Almost one year after the last round of six-party talks, diplomatic tensions surrounding North Korea’s nuclear program continue to mount. No new talks are scheduled, Pyongyang’s nuclear weapons program continues unhindered, and there are signs that the government may test a nuclear weapon. The United States and the other four participants in the six-party talks are still attempting to bring North Korea back to the bargaining table, but they continue to grapple with persistent disagreements regarding negotiating tactics.
Nevertheless, a May 13 meeting between U.S. and North Korean officials suggests that another round may take place. Ambassador Joseph DeTrani, U.S. special envoy to the six-party talks, and Jim Foster, director of the Department of State’s Office of Korean Affairs, held a “working level” meeting in New York with North Korea’s ambassador to the United Nations, Pak Gil Yon, and his deputy, Han Song Ryol.
State Department spokesperson Richard Boucher told reporters May 19 that DeTrani and Foster “reiterated” the administration’s North Korea policy and urged Pyongyang to return to the talks. The six parties, which also include China, Japan, Russia, and South Korea, have met twice as a group since their first meeting in August 2003. (See ACT, September 2003.)
U.S. and North Korean officials periodically hold working level meetings in New York to clarify policy positions, Boucher explained. The Bush administration has repeatedly refused to engage in bilateral negotiations with North Korea, stating that such discussions should be confined to the six-party talks.
Boucher said that the United States requested the meeting, but did not explain why. However, he indicated that the request followed the North Korean Foreign Ministry’s May 8 request to meet directly with U.S. officials in order to confirm reports that the United States will recognize North Korea as a “sovereign state” and hold bilateral talks “within the framework of the six-party talks.”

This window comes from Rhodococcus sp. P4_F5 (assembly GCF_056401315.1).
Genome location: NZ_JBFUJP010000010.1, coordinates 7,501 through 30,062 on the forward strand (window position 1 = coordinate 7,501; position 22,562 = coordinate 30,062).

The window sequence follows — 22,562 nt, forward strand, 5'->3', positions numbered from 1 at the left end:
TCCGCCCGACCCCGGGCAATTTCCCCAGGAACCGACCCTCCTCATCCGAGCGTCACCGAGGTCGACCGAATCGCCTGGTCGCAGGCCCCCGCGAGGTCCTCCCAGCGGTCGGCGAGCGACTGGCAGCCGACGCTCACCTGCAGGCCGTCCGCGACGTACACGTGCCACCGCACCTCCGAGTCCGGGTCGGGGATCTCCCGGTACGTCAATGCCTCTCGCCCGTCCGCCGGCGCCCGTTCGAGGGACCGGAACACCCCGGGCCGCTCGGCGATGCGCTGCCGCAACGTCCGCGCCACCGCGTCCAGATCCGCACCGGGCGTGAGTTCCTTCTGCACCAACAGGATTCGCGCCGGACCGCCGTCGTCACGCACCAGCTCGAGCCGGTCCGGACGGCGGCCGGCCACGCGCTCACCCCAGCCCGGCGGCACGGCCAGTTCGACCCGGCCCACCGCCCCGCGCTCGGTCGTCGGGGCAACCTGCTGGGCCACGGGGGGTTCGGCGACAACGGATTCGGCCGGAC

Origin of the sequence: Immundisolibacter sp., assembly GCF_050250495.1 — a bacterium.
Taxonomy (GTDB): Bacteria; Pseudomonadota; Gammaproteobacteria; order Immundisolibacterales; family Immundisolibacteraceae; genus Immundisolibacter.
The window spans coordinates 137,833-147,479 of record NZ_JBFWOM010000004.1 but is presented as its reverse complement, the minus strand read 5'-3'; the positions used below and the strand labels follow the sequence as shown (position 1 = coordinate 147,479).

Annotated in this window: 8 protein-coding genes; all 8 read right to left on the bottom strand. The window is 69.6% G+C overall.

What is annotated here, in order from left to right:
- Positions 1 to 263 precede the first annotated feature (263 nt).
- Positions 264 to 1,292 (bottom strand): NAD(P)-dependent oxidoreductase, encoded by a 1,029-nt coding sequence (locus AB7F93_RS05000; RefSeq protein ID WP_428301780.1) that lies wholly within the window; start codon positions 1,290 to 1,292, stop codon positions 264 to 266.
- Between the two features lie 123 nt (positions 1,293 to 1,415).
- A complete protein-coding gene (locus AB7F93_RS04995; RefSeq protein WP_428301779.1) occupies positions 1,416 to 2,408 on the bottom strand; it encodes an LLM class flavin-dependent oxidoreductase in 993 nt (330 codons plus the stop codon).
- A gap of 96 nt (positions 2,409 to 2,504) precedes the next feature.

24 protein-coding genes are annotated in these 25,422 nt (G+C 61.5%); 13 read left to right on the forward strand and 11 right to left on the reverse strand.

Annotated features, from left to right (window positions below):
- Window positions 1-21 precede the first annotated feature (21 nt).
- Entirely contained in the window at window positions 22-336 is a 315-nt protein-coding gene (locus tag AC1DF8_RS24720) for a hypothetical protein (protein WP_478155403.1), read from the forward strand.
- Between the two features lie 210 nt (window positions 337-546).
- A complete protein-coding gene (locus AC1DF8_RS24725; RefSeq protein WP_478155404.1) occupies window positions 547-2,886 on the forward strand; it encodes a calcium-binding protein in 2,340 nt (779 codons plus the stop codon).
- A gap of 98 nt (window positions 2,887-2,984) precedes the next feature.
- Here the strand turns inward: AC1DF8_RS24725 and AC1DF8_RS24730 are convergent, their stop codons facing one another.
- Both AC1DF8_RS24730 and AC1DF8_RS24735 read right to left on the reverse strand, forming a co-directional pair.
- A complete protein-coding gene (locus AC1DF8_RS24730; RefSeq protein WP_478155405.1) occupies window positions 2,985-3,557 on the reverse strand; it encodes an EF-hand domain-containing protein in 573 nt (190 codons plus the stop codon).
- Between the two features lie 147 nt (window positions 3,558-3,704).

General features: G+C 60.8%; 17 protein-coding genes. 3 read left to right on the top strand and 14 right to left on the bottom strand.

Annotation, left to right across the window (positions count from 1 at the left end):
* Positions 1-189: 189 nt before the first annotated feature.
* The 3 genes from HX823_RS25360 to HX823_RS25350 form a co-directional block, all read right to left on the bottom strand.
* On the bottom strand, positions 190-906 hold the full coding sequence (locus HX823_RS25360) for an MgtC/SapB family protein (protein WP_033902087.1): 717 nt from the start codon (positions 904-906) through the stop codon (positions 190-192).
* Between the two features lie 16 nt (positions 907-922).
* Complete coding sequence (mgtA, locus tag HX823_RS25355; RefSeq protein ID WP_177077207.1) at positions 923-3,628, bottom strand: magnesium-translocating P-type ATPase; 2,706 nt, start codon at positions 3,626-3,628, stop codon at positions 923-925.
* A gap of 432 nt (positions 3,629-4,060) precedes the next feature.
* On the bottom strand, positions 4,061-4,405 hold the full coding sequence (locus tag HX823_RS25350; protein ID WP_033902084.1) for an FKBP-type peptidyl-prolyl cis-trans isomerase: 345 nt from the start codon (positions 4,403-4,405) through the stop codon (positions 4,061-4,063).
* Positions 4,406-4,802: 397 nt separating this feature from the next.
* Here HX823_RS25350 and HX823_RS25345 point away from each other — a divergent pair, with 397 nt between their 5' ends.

The two sides discussed both of these issues, Boucher said. The United States has already taken actions that appear to satisfy the North Korean Foreign Ministry’s stated demands. U.S. officials have held bilateral discussions with their North Korean counterparts on the sidelines of each six-party meeting, and Secretary of State Condoleezza Rice told CNN May 9 that “the United States of course recognizes that North Korea is sovereign.”
Rice has made similar statements during the past several months as part of what has been widely regarded as an effort to send a positive signal to Pyongyang. However, the two governments had not directly discussed the issue since a working-level meeting last December.
Both sides appear to have taken small steps to reach common ground. A State Department official told Arms Control Today May 24 that the U.S. statements regarding North Korea’s sovereignty could be seen as a way of “implicitly saying” that the United States is not pursuing what Pyongyang charges is a “hostile policy” of “regime change.” Pyongyang frequently asserts that this policy not only includes a planned U.S. military attack but also measures such as economic pressure. (See ACT, December 2004.) Pyongyang has previously stated that it would not return to the talks unless Washington demonstrates that it intends to reverse this policy.
Administration officials have stated repeatedly that the United States has no intention of attacking North Korea, but have rarely addressed other potential methods of regime change.
For its part, North Korea seems to have dropped its conditions for returning to the talks. Those conditions have recently included a demand that Rice apologize for referring to Pyongyang as one of several “outposts of tyranny” during her January 2005 confirmation hearings, as well as a request for President George W. Bush to state publicly that Washington will accept “peaceful coexistence” with Pyongyang. (See ACT, May 2005.)